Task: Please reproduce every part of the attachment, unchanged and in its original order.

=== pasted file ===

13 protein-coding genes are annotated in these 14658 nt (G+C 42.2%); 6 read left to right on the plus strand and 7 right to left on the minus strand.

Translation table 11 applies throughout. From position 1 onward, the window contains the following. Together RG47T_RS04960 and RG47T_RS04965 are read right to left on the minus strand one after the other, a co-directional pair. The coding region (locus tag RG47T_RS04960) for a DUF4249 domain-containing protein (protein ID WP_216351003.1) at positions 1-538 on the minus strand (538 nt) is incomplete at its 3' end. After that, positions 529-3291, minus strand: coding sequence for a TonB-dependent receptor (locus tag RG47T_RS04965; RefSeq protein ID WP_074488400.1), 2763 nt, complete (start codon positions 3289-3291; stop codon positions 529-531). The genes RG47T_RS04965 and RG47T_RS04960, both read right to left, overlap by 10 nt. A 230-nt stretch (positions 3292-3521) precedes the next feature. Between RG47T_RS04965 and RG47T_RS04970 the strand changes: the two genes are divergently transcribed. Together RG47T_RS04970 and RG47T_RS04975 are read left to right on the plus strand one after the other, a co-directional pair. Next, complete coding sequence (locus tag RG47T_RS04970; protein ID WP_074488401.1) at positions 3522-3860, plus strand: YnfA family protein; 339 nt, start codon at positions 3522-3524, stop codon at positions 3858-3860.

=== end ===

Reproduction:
13 protein-coding genes are annotated in these 14658 nt (G+C 42.2%); 6 read left to right on the plus strand and 7 right to left on the minus strand.

Translation table 11 applies throughout. From position 1 onward, the window contains the following. Together RG47T_RS04960 and RG47T_RS04965 are read right to left on the minus strand one after the other, a co-directional pair. The coding region (locus tag RG47T_RS04960) for a DUF4249 domain-containing protein (protein ID WP_216351003.1) at positions 1-538 on the minus strand (538 nt) is incomplete at its 3' end. After that, positions 529-3291, minus strand: coding sequence for a TonB-dependent receptor (locus tag RG47T_RS04965; RefSeq protein ID WP_074488400.1), 2763 nt, complete (start codon positions 3289-3291; stop codon positions 529-531). The genes RG47T_RS04965 and RG47T_RS04960, both read right to left, overlap by 10 nt. A 230-nt stretch (positions 3292-3521) precedes the next feature. Between RG47T_RS04965 and RG47T_RS04970 the strand changes: the two genes are divergently transcribed. Together RG47T_RS04970 and RG47T_RS04975 are read left to right on the plus strand one after the other, a co-directional pair. Next, complete coding sequence (locus tag RG47T_RS04970; protein ID WP_074488401.1) at positions 3522-3860, plus strand: YnfA family protein; 339 nt, start codon at positions 3522-3524, stop codon at positions 3858-3860.